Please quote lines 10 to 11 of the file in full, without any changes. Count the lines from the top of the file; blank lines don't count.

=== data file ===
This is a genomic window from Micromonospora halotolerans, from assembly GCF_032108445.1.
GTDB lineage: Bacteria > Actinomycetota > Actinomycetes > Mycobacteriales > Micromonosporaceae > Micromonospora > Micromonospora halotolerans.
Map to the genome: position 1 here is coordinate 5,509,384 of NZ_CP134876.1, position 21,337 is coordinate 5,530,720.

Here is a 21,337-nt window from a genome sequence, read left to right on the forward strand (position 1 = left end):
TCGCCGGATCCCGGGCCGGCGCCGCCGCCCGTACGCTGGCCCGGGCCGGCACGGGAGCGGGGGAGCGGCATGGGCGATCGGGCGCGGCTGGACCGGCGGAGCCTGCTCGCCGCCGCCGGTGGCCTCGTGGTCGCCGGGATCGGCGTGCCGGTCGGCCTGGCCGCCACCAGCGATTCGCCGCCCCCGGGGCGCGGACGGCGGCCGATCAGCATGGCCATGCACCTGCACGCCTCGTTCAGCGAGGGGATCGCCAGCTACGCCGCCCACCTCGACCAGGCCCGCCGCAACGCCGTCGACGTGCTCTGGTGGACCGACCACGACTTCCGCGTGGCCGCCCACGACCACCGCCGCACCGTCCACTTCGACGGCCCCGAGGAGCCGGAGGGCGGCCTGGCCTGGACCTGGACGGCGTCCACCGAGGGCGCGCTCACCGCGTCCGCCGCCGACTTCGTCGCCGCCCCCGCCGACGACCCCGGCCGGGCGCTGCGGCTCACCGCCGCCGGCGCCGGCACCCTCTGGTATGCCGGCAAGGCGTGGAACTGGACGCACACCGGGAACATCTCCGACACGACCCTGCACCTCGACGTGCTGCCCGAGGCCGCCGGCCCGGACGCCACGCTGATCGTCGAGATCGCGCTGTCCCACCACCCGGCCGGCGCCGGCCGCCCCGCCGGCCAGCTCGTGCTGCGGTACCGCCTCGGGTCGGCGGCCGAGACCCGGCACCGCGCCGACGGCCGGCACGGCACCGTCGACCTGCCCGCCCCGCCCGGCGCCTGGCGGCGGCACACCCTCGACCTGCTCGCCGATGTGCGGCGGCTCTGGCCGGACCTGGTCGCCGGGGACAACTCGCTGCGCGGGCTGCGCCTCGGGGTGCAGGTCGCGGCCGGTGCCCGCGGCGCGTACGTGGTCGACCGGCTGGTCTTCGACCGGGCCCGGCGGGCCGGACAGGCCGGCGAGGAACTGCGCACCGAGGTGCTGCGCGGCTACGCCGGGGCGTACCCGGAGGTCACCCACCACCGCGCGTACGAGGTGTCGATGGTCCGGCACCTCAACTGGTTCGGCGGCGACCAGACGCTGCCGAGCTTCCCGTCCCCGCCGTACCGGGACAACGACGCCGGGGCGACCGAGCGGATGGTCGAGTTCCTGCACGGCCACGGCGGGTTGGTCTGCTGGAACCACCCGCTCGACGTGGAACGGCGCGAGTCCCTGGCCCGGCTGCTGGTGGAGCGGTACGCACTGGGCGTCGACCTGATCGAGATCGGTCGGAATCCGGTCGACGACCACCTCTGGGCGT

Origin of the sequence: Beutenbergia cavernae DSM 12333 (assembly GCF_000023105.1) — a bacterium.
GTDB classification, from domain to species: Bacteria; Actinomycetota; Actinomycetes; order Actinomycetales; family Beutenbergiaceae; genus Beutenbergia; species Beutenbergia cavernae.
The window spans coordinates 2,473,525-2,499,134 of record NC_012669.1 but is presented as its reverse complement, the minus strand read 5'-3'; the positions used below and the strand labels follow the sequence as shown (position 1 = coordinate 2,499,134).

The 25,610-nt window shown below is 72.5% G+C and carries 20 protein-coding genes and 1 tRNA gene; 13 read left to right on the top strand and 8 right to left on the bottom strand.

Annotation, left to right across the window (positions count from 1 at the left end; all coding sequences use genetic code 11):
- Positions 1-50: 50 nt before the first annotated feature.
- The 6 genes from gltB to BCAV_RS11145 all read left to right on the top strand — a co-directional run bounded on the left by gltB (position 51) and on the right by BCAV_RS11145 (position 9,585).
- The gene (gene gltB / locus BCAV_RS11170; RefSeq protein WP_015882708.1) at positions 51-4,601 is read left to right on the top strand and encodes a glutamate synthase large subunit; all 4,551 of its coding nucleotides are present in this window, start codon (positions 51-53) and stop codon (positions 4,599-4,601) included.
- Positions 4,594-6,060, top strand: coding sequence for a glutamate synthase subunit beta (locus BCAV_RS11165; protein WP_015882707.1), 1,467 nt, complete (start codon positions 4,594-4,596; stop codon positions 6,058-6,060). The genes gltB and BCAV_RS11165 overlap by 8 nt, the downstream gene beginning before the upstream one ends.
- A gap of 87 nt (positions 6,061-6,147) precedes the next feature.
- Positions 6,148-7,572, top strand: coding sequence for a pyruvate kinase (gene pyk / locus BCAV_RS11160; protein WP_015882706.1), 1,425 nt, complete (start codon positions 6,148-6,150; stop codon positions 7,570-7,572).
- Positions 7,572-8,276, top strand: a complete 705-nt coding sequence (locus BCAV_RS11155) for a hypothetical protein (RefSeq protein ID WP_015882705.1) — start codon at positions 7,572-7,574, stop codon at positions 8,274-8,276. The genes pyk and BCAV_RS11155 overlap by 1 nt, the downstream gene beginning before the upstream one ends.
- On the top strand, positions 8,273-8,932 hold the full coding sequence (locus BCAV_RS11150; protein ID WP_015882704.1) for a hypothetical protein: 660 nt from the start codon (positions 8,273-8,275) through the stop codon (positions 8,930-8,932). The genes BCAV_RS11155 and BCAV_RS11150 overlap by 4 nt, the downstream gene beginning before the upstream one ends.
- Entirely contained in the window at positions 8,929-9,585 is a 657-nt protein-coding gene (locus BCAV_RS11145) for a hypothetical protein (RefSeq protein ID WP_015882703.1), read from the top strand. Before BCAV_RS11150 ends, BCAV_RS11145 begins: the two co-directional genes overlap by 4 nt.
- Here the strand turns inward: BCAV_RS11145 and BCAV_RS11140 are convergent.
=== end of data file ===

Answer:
Annotation, left to right across the window (positions count from 1 at the left end; all coding sequences use genetic code 11):
- Positions 1-50: 50 nt before the first annotated feature.